Sun, Jul

Will LA’s METRO Ever Build Successful Mass Transit


PLANNING WATCH - The recent UN COP28 conference in Dubai failed to take concerted actions to reduce the Green House Gas emissions responsible for the climate crisis.  Floods, mega-storms, heat waves, and wildfires have become the new climate normal.  Despite the COP28 conference’s failures, programs to reduce or eliminate the Green House Gas emissions are essential and must address transportation, a major source of emissions.  This is especially true in California and Los Angeles, where cars remain the dominant form of mobility.  Furthermore, whether cars run on diesel, gasoline, or electricity, they require roads, highways, and parking structures to operate.  This is well documented by the California Air Resources Board.  They report that transportation is California’s largest source of CO2 emissions, accounting for 38 percent of total emissions. 


To reduce these emissions, it is essential that cars and trucks, including their supporting infrastructure, like roads, give way to mass transit done right.  In this case right means much more than building the basic transit infrastructure of tunnels, tracks, and stations.  It must also include passenger safety features, low-priced or free fares, and easy connectivity to multiple destinations.   While this is a tall order for Los Angeles, New York City’s subway system demonstrates that it can be done.  Even though the New York City system is old, newer mass transit systems, like Washington, DC’s, demonstrate that the NYC model can be successfully adapted to other cities.  METRO has working transit models that could be replicated in Los Angeles.

For this to take place, however, two major obstacles must be overcome.

The first obstacle is cost.   Previous mass transit systems depended on the Federal Department of Transportation for most of their funding.  After decades of funding reductions, federal funding only covers 1/6 of transit costs.  This has forced cities, counties, and states to fill the funding vacuum with local taxes.  Like public housing’s demise, the primary reason for reduced funding is not a lack of money, but skewed priorities.  After all, the Federal government has given $115 billion to the corrupt Ukrainian government, and the Biden administration has proposed $60 billion more.  Had this money been spent on underfunded domestic mass transit systems instead of foreign proxy wars, new and upgraded transit systems could be thriving throughout the entire United States.  

The second obstacle is design.  When transit is not safe, affordable, frequent, accessible, and dense, ridership falls.  These design requirements place a heavy financial burden on transit authorities, like METRO, to build transit correctly, including the inclusion of first-last mile public improvements.  These design features include bathrooms; kiosks and street lighting; streetscape and landscaping; upgraded sidewalks and streets; wayfaring signs; and station accessibility for pedestrians, cars, taxis and Ubers, buses, and bicycles and scooters.  Though essential to successful transit, they continue to be missing in METRO’s ambitious buildingprogram.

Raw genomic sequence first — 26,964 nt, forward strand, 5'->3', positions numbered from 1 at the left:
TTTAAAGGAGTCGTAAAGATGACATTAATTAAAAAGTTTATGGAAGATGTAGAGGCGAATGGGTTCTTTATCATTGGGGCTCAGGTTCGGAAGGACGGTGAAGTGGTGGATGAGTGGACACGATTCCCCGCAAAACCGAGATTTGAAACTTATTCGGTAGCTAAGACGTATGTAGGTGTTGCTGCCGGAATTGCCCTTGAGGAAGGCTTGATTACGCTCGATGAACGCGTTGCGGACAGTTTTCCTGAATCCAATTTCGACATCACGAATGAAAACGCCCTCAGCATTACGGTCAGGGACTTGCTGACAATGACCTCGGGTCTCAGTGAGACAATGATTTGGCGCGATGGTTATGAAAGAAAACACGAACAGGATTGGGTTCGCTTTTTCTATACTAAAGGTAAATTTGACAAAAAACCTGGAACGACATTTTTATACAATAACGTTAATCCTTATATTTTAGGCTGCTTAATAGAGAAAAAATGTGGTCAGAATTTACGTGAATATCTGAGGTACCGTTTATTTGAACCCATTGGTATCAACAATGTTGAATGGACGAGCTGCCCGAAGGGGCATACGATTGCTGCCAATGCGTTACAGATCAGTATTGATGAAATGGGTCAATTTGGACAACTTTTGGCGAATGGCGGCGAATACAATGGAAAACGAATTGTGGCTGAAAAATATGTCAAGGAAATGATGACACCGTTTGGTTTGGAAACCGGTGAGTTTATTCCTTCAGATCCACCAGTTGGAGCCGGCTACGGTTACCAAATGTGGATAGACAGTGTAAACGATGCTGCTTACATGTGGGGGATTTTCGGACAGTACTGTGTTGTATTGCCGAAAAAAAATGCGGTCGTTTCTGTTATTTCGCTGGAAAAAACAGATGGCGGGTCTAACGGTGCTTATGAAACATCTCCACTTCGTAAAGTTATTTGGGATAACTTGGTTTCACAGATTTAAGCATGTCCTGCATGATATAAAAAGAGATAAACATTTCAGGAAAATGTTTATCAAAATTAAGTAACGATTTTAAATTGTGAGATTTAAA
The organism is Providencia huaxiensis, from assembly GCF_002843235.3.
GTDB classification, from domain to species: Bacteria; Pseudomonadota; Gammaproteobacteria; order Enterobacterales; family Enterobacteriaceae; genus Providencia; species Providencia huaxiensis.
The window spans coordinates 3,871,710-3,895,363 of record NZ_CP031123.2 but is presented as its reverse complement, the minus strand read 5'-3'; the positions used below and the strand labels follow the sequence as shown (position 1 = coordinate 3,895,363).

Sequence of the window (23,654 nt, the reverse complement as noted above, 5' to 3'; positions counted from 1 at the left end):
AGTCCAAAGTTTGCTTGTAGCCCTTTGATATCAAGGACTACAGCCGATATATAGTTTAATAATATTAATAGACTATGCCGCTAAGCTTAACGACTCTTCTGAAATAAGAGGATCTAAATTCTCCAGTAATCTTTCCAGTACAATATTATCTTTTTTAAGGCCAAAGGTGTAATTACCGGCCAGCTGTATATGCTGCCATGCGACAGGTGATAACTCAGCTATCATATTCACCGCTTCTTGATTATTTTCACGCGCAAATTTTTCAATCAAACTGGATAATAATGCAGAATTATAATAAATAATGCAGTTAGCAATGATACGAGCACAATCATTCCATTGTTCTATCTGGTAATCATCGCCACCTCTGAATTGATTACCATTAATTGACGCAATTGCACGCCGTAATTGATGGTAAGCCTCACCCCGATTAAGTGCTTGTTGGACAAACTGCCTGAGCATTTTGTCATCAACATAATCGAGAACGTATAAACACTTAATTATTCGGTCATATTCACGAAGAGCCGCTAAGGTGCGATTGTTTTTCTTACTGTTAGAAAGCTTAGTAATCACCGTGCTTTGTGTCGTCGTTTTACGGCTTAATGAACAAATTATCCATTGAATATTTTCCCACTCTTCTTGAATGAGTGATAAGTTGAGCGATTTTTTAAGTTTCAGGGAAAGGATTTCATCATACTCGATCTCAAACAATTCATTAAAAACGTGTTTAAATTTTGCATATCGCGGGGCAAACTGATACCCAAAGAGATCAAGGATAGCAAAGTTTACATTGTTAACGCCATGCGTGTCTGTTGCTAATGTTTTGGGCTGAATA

Nevertheless, there is no shortage of local, regional, and METRO manuals specifying exactly how first-last mile improvements should be integrated into transit systems.  It is clearly not a lack of design standards that explains METRO’s and the City of LA’s failure to incorporate first-last mile improvements into new and existing transit lines.  Even more distressing, METRO already completed a first-last mile plan for the Purple Line (D) Subway Extension in 2021.  This, however, is hardly the end of the story since METRO side-lines its own plan.  Since Purple Line/D subway construction is nearing completion, it is extremely late in the game to retrofit first-mile-last-mile design feature into the new subway.

Will METRO’s shoddy efforts finally change with the completion of existing projects and the construction of new projects, such as a westside Sepulveda Pass mass transit line connecting the San Fernando Valley to a terminus near the I-405 freeway?  Not likely.  I have reviewed METRO’s six Sepulveda corridor options, and I could not find any discussion of first-last mile components.  While things could change, this process began in 2021, and the estimated completion of the first Sepulveda line is 2035.  An unfunded second phase would extend the Sepulveda Corridor transit line to LAX by 2055.  Based on METRO’s history, these dates are only estimates.  For example, planning studies for the Purple Line/D subway on Wilshire Boulevard began 40 years ago, and the project is still not operational.

Conclusion: Transit is an essential component of any Green House Gas climate reduction program.  But, to succeed transit needs to be done right, which means the integration of first-last mile features into light and heavy rail alignments.  Since this is not happening in Los Angeles, declining ridership, like climate changes, is here to stay.

(Dick Platkin is a retired Los Angeles city planner who reports on local planning issues for CityWatchLA.  He is a board member of United Neighborhoods for Los Angeles (UN4LA).  Previous columns are available at the CityWatchLA archives.  Please send questions to [email protected].)